Choko /Chayote Sechium Edule/

An unusual perennial vine that produces a firm green or white fruit that has a reputation as being bland and boring, but if harvested small is delicious.
It is a hardy and highly productive plant that deserves more attention as a staple crop.



Tender shoots, tendrils and the young leaves are stir-fried or added to curries. A couple of choko plants grown in a pot will supply the house with tender stir-fry greens.
Chokos, picked when very small are delicious with a zucchini-like flavour. Steam them whole, or chop and throw in a stir-fry.
A white variety can be eaten raw when small out of hand like an apple or in salads like a cucumber.
Choko’s while still young and with smooth skin can be added to soups, baked, sliced in a stir-fry, marinated and barbequed, stuffed, and even used to replace apple in sweet pie and crumble recipes.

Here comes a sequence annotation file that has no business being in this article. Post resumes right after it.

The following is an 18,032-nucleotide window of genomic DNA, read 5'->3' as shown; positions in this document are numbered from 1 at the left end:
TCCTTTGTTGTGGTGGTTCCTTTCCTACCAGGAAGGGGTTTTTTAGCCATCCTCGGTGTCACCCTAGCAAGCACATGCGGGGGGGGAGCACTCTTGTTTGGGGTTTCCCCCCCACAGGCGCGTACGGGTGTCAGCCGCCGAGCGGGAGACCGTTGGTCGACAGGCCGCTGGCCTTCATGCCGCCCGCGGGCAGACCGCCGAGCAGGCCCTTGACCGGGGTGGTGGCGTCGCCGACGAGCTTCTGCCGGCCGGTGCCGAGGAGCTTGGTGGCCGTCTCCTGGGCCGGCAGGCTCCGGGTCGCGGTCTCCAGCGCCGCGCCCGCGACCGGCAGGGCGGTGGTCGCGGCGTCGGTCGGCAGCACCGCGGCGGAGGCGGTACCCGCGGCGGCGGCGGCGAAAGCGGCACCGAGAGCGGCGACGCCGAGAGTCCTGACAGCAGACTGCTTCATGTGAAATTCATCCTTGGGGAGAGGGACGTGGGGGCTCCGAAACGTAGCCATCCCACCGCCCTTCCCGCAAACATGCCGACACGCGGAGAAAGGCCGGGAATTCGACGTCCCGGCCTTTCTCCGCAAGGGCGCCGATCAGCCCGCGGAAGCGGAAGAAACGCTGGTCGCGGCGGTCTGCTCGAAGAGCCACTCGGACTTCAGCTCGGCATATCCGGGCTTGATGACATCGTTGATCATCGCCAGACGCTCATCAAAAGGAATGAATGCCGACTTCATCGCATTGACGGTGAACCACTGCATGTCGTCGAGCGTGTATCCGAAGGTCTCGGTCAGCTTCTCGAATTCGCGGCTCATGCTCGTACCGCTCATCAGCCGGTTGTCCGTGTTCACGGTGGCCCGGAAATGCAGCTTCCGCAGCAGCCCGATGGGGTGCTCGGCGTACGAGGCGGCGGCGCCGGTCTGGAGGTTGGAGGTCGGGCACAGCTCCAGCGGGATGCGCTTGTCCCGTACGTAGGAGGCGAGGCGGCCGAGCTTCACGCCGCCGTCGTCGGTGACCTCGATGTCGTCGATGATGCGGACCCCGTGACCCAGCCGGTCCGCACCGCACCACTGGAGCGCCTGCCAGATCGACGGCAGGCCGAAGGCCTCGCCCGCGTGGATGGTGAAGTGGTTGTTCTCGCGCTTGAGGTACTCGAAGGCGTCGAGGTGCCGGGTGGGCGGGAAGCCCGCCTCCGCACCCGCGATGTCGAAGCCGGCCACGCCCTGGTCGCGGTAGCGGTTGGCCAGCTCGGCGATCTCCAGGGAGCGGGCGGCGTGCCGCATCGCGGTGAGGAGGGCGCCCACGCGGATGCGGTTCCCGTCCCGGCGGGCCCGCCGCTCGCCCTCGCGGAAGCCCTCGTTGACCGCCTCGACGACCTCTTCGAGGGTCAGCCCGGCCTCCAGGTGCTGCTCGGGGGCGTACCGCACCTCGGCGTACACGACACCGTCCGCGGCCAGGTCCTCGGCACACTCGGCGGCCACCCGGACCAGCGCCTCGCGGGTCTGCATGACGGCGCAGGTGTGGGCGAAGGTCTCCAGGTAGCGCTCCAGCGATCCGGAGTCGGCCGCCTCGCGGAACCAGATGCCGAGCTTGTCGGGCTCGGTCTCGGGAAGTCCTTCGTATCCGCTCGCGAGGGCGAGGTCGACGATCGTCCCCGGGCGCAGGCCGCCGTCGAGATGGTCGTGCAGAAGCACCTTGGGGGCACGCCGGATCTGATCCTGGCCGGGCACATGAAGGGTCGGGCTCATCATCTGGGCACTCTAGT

Its firm texture and ability to absorb flavours works especially well with the spicy, salty and sweet flavours of a traditional Thai curry.
Split them in half and eat the tender seed raw!
Root tubers of plants at least 2 years old are delicious steamed or baked and taste similar to sweet potato.

Production Requirements


Grow as a perennial in the tropics and as an annual in cooler climates.


It grows best in a sheltered position in a well-drained, fertile, humus-rich soil.
The plant generally grows well in full sun, but will produce higher yields when grown in light shade.
Space plants about 1m apart on a strong trellis.


To grow choko you need a mature fruit from a friend or buy one from the market. Keep it in a shady place until it sprouts, and then plant in the ground to a third of its length with the widest end downwards.
Give it a strong trellis.

Edible parts

Tender shoots, tendrils and the young leaves.
Choko fruit and tubers.

Risks and weed potential

Risks and weed potential

Harvesting & Processing


Harvest chokos straight from the vine when they are about the size of an egg for the best flavour and texture.
Harvest frequently and when small to keep the plant productive.
If fruits are allowed to grow to maturity the plant will slow productivity for the season.


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